How to Easily Apply Arabic Sun and Moon Letters

Arabic sun and moon letters

How to Easily Apply Arabic Sun and Moon Letters For the Arabic Sun and Moon letters, there are a total of 28 letters in the Arabic alphabet. These letters are precisely separated into two groups. One is the sun letters (), and the other is the moon letters

Before we go into the Arabic Sun and Moon letters, let’s go over the different types of articles, as this is one of the most fundamental grammatical concepts in Arabic and can make the entire issue a lot easier.

Types of Articles in Arabic

In Arabic, How to Easily Apply Arabic Sun and Moon Letters there are two types of articles. “Nakirah” is one, while “Ma’rifah” is the other. In English, these words are known as definite and indefinite articles.

The indefinite article “Nakirah”

When the words Nakirah are said,  How to Easily Apply Arabic Sun and Moon Letters unclear what person is being specifically named. Let’s look at the key characteristics of these Nakirah noun articles:

The word is expressed in broad words.

They all finish in tanween and don’t have a definite article ()

If you know English, you may see how Nakirah in Arabic corresponds to nouns in English that begin with “a, an.”

= a teacher, for instance.

The definite article “Ma’rifah”

How to Easily Apply Arabic Sun and Moon Letters It’s obvious who and what they’re talking about when they say it.

Ma’rifah can be described as the polar opposite of Nakirah.

The definite article () comes before these words. It is an example of nouns used with “the” in English.

Using the teacher as an example

We explained the subject of Nakirah and Ma’rifah because it is one of the fundamental grammatical understanding of definite and indefinite articles in Arabic, and it will help us better comprehend where the definite article(s) comes from while discussing Arabic rules for the sun and moon letters.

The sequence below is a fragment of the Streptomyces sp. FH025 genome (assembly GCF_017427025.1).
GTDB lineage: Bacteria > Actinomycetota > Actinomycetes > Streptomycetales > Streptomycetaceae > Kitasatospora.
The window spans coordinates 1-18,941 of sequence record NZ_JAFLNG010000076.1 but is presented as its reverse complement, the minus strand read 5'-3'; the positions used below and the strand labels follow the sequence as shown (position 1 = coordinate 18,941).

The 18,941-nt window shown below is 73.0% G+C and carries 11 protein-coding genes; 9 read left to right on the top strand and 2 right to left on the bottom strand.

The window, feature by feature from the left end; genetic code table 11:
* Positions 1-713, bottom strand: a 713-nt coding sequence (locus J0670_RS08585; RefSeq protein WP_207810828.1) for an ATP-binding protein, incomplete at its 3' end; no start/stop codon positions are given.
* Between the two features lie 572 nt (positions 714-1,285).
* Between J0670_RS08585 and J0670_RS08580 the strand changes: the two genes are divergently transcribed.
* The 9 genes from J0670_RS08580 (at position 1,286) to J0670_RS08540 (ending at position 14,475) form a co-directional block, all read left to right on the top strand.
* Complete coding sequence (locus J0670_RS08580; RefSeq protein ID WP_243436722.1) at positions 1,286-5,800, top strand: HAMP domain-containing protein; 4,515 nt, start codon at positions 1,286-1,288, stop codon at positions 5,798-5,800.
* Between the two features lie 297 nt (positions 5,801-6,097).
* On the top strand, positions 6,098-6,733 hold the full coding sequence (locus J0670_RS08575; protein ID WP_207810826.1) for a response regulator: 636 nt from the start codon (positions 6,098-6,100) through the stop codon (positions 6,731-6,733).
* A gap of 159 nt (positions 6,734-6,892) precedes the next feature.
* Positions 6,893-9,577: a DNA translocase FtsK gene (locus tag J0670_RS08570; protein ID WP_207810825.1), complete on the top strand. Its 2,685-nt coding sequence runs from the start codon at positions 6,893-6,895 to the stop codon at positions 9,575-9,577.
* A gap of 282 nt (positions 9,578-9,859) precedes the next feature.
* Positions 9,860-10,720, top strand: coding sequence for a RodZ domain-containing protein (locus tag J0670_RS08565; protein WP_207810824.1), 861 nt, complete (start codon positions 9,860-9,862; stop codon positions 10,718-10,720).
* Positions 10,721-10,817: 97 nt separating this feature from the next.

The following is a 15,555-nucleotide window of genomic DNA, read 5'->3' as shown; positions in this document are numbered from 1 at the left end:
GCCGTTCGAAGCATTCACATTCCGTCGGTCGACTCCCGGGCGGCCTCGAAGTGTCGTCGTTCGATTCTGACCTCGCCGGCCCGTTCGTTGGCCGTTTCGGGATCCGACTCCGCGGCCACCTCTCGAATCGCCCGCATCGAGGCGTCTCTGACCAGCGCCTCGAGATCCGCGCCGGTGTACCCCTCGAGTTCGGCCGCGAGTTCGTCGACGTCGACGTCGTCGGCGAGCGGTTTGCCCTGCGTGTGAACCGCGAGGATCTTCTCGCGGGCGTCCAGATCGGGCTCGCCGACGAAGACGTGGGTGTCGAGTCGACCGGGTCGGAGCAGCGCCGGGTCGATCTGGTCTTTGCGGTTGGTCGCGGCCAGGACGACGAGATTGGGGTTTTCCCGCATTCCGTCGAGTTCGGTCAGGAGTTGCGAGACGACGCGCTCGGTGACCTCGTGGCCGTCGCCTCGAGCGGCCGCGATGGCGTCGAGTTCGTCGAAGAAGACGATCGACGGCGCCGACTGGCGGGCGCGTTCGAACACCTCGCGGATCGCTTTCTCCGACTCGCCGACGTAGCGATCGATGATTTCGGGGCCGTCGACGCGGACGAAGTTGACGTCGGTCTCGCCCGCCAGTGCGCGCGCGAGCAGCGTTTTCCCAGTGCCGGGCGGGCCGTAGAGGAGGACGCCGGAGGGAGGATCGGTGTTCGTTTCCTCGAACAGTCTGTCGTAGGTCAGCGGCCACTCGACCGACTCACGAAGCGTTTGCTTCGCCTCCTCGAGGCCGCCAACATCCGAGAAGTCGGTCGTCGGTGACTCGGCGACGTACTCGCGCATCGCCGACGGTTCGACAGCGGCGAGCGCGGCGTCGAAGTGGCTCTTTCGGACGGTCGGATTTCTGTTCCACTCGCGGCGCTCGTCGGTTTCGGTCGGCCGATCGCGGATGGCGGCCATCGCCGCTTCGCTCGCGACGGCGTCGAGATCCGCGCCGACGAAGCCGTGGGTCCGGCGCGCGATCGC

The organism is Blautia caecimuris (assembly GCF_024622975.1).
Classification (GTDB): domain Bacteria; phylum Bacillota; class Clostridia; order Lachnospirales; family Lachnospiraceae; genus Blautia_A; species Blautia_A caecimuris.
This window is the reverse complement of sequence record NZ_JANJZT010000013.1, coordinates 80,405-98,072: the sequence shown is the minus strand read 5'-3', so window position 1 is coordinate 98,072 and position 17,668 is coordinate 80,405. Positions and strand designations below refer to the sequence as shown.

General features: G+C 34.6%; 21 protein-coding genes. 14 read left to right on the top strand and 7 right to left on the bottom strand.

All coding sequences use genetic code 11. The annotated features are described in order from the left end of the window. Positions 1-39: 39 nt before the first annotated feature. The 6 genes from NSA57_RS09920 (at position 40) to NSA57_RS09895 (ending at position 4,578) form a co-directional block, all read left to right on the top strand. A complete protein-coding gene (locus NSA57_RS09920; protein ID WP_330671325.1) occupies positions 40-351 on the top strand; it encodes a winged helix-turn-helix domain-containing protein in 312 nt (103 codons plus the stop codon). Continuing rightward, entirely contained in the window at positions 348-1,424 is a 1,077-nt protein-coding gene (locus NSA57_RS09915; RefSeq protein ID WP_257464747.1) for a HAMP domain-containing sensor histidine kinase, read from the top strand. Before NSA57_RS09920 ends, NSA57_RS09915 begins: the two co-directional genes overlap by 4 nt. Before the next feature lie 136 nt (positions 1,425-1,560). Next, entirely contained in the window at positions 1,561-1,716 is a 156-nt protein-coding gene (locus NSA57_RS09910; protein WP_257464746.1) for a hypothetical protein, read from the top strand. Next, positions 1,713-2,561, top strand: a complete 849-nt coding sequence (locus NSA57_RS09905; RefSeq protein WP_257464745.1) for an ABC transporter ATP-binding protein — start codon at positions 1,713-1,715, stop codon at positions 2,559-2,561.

Arabic Sun Letters

How to Easily Apply Arabic Sun and Moon Letters As previously stated, there are 14 Sun letters and 14 Moon letters among the 28 Arabic Sun and Moon letters. If these letters follow the definite article (), the letter () Alif is read by connecting it directly to the sun letter Shaddah (reading the consonant letter twice).

What are the 14 sun letters, you might wonder? And the following are the answers:

  • Arabic characters for the sun
  • Arabic instances of sun letters:
  • The sun is shining brightly.
  • the individual
  • the blooming plant
  • the university student

Tajweed Rule: “Idgham Shamsi”

How to Easily Apply Arabic Sun and Moon Letters The letter Lam is silent when words begin with the sun letter following the definite article (), as in the examples above. If the word is placed alone, this rule applies.

If another word comes before such a word, the other word’s end is directly tied to the sun letter. So neither the letters “Alif” nor “Lam” is read this time.

There are two groups in the Idhgam Shamsi.

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Only the letter Noon () is suitable for this sort of Idghaam. Idhgaam Shamsi occurs How to Easily Apply Arabic Sun and Moon Letters “Noon” appears after the definite article Lam Al Tarif ().

Arabic Moon Letters

How to Easily Apply Arabic Sun and Moon Letters The remaining 14 Arabic Sun and Moon letters in the Arabic script are known as Moon letters (). The main distinguishing element of them is that, unlike the sun letters, Alif () and Lam () are pronounced.


Arabic characters for the moon

  • Arabic instances of moon letters: